Tuesday, September 21, 2004

Anwar release burnishes Badawi's image


HONG KONG -- Malaysian Prime Minister Abdullah Badawi has unexpectedly taken a meaningful stride away from the authoritarian rule of former Prime Minister Mahathir bin Mohammad. As a result, the charismatic former Deputy Prime Minister Anwar Ibrahim will now be free to influence the course of Malaysian politics, though he will not be free to hold formal political office until April 2008.
Anwar was sentenced to six years in prison in April 1999 for corruption, and to nine years in prison in August 2000 for sodomy. Many regarded these as trumped-up charges, indicating, more than anything else, that Mahathir could not tolerate a powerful rival and kept the Malaysian judiciary under his thumb. Consequently, until now, Anwar's numerous appeals against his convictions were all rejected. He had already completed his sentence for corruption, six years with time off for good behavior in April 2003, and was now serving his 9-year sentence for sodomy. On Sept. 2, his final appeal against the sodomy charge was due to be heard by Malaysia's Federal Court. Anwar feared that this appeal would also be rejected.
But on Sept. 2, six years to the day since Mahathir dismissed Anwar as deputy prime minister, one Federal Court judge stated that the original conviction of Anwar was flawed because the chief prosecution witness had repeatedly changed the dates on which he claimed that Anwar had committed homosexual acts with him. Another judge announced that the panel of three judges, in a 2 to 1 ruling, had overturned Anwar's conviction for sodomy and he was therefore free and would not have to serve the remaining four years of that sodomy sentence.
Five days later, after a one-day hearing, the three-judge Federal Court panel decided to take the rare and unusual step of hearing an application by Anwar's lawyers that the court should review its own judgment confirming Anwar's conviction for corruption. The panel decided unanimously to overrule the attorney general's objection that it had no power to conduct such a judicial review.
This decision seemed important for two reasons. First, it suggested that the judiciary was carefully examining all possibilities that a gross injustice against Anwar may have occurred. The corruption case was related to the sodomy case. Since the sodomy conviction had been quashed, the possibility arose that the corruption conviction would also be overturned.
Second, if the corruption conviction was voided, then Anwar would be free to re-enter Malaysian politics and the Parliament immediately. If it was not quashed, Anwar would be unable to stand for Parliament or lead a political party until five years after completing the sentence for corruption, in April 2008.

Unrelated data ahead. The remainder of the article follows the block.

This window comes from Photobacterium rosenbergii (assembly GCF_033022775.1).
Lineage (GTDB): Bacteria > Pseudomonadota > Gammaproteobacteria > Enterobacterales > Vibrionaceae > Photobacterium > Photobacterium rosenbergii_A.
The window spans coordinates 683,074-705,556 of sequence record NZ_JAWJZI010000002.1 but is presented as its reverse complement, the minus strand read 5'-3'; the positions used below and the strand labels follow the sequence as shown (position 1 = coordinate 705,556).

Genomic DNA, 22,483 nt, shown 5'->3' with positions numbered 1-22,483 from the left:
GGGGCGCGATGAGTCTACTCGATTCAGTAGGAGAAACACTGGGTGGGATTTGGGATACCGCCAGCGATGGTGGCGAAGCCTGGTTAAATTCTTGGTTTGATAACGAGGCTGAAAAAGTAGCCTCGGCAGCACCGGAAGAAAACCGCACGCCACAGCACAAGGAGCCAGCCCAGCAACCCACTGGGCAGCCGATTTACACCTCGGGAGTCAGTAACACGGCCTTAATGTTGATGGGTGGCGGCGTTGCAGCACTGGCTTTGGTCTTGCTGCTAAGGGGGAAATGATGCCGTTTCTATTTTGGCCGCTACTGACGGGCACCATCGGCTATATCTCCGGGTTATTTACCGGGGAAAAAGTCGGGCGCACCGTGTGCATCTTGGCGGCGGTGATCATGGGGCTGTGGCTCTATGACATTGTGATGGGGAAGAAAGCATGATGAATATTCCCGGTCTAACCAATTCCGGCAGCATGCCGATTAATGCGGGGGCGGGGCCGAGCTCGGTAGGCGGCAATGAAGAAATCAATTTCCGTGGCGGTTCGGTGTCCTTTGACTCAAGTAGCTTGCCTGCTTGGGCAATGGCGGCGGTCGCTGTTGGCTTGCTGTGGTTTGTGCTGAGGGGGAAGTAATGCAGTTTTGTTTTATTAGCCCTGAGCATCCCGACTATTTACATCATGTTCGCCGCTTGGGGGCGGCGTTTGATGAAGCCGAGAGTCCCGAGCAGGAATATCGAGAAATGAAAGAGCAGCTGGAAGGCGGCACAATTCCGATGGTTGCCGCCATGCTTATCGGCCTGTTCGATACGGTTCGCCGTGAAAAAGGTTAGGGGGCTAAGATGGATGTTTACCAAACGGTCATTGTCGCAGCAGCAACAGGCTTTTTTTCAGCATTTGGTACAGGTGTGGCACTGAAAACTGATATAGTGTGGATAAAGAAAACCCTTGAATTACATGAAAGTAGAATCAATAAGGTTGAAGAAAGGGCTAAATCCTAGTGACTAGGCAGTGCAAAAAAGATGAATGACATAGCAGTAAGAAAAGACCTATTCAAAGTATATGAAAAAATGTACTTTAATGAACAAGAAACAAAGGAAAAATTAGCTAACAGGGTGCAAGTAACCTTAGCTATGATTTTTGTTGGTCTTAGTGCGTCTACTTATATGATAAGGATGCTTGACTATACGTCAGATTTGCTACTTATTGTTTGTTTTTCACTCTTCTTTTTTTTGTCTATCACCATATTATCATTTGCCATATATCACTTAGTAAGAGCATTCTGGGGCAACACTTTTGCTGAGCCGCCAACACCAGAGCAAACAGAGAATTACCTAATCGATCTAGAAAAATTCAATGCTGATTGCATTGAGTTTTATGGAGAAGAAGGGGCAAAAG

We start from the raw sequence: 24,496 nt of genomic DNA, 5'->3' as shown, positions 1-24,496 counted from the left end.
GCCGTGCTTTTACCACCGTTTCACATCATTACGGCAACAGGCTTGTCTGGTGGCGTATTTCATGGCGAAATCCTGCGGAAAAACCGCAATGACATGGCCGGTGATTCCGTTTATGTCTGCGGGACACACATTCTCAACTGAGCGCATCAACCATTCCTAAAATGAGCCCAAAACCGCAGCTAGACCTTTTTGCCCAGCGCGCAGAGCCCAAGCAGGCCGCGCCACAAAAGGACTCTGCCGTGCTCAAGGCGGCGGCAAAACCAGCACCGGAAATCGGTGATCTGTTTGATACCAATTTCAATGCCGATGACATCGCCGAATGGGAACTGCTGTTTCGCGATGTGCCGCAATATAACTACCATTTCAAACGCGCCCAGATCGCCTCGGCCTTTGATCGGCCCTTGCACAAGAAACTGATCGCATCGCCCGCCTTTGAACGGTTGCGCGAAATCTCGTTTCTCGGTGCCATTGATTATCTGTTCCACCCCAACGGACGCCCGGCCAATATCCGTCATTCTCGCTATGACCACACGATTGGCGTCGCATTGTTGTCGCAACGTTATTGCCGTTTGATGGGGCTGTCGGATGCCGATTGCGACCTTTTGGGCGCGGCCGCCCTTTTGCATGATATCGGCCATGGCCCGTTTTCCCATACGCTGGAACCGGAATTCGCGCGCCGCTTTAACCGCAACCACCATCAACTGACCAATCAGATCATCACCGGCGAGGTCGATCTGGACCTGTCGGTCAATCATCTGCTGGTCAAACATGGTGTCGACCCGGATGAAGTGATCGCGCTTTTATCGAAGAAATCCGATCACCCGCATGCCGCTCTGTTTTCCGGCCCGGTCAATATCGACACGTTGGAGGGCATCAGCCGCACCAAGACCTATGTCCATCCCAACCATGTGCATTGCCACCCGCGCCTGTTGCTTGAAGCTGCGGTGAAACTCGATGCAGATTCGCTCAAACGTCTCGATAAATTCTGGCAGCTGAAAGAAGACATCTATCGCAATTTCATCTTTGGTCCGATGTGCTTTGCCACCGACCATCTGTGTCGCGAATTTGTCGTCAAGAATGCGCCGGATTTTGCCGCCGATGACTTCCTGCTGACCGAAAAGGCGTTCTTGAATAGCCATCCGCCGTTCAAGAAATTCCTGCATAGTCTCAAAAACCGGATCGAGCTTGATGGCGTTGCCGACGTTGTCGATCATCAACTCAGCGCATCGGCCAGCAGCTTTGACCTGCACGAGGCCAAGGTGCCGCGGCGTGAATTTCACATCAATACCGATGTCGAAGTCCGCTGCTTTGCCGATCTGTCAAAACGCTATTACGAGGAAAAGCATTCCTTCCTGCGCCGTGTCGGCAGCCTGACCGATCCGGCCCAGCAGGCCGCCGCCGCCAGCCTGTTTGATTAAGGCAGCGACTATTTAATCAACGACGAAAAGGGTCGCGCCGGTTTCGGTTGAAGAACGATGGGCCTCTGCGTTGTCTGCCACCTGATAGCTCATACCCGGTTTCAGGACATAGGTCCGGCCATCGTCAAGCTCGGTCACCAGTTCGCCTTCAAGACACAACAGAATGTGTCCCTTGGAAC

Indicating the power that Anwar still exercises over Malaysian politics, these events loosened a torrent of speculation as -- for the first time in a long while -- the Malaysian press felt relatively free to report and comment on what was happening to Anwar. It also let loose a wave of anxiety within the ruling United Malays National Organization (UMNO), where those who have risen in Anwar's absence feared for their future if he returned.
Whether or not the political furor aroused by Anwar's release had anything to do with it, on Sept. 15 the Federal Court panel cited legal grounds for dismissing Anwar's appeal for a reopening his trial for corruption. This left Anwar free to influence Malaysian politics from the outside until 2008. It also left the Federal Court in the position of saying that Anwar was guilty of corruption in relation to a crime (sodomy) that it had earlier nullified.
Beyond all the political speculation, Anwar's overdue release has two important consequences. First, it enables him to try and repair his health, badly battered by his prison treatment. Healing is usually slow after the kind of a back operation that he underwent upon release. Anwar will probably require several months of rehabilitation before he can resume an active political life.
Anwar also needs time to mentally readjust since for six years in prison he was severely out of touch with the world with no television or Internet access -- a grave handicap for a still-aspiring reformist politician. One of his initial requests was to see the video tape of what actually happened in New York on 9/11.
Second, the immediate beneficiary of Anwar's release and recuperation is Prime Minister Abdullah Badawi. Prior to the Sept. 23 UMNO General Assembly, he has healed a split in the community that angered many Malays. By quietly insisting that the rule of law must be left in the hands of judges, Badawi has burnished his own reformist credentials. By deftly leaving himself open to eventually meeting Anwar -- "We have not been fighting. I will see him. What is wrong with meeting him?" -- Badawi has gone some way toward diminishing the bitterness aroused by Mahathir's authoritarianism.
Harvey Stockwin, a Hong Kong-based journalist, has been reporting and analyzing Malayan and Malaysian politics since 1957.

Parent site: "Focus on Malaysia"